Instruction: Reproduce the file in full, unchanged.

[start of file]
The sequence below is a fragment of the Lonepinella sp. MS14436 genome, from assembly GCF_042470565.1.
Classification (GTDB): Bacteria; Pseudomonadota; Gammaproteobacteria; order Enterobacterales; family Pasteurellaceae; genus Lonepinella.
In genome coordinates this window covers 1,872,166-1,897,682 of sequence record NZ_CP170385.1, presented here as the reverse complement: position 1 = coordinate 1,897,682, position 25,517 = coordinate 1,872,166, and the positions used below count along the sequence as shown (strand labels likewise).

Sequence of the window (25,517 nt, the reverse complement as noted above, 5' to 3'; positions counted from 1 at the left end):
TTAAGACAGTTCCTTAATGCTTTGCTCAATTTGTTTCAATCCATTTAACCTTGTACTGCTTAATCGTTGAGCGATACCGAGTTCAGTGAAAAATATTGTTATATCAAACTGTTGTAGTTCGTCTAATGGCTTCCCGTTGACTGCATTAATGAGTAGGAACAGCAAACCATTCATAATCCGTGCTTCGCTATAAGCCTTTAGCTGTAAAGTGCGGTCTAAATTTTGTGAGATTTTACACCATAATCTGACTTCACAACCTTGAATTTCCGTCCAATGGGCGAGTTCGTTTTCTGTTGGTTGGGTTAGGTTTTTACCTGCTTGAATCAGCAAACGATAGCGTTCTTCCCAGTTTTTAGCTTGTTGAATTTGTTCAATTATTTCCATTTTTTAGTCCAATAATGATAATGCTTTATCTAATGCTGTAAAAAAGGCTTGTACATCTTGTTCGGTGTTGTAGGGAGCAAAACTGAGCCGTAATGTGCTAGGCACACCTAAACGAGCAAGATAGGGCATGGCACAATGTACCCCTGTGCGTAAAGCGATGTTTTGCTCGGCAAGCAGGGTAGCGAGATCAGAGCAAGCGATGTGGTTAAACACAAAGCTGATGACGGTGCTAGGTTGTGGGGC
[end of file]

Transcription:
The sequence below is a fragment of the Lonepinella sp. MS14436 genome, from assembly GCF_042470565.1.
Classification (GTDB): Bacteria; Pseudomonadota; Gammaproteobacteria; order Enterobacterales; family Pasteurellaceae; genus Lonepinella.
In genome coordinates this window covers 1,872,166-1,897,682 of sequence record NZ_CP170385.1, presented here as the reverse complement: position 1 = coordinate 1,897,682, position 25,517 = coordinate 1,872,166, and the positions used below count along the sequence as shown (strand labels likewise).

Sequence of the window (25,517 nt, the reverse complement as noted above, 5' to 3'; positions counted from 1 at the left end):
TTAAGACAGTTCCTTAATGCTTTGCTCAATTTGTTTCAATCCATTTAACCTTGTACTGCTTAATCGTTGAGCGATACCGAGTTCAGTGAAAAATATTGTTATATCAAACTGTTGTAGTTCGTCTAATGGCTTCCCGTTGACTGCATTAATGAGTAGGAACAGCAAACCATTCATAATCCGTGCTTCGCTATAAGCCTTTAGCTGTAAAGTGCGGTCTAAATTTTGTGAGATTTTACACCATAATCTGACTTCACAACCTTGAATTTCCGTCCAATGGGCGAGTTCGTTTTCTGTTGGTTGGGTTAGGTTTTTACCTGCTTGAATCAGCAAACGATAGCGTTCTTCCCAGTTTTTAGCTTGTTGAATTTGTTCAATTATTTCCATTTTTTAGTCCAATAATGATAATGCTTTATCTAATGCTGTAAAAAAGGCTTGTACATCTTGTTCGGTGTTGTAGGGAGCAAAACTGAGCCGTAATGTGCTAGGCACACCTAAACGAGCAAGATAGGGCATGGCACAATGTACCCCTGTGCGTAAAGCGATGTTTTGCTCGGCAAGCAGGGTAGCGAGATCAGAGCAAGCGATGTGGTTAAACACAAAGCTGATGACGGTGCTAGGTTGTGGGGC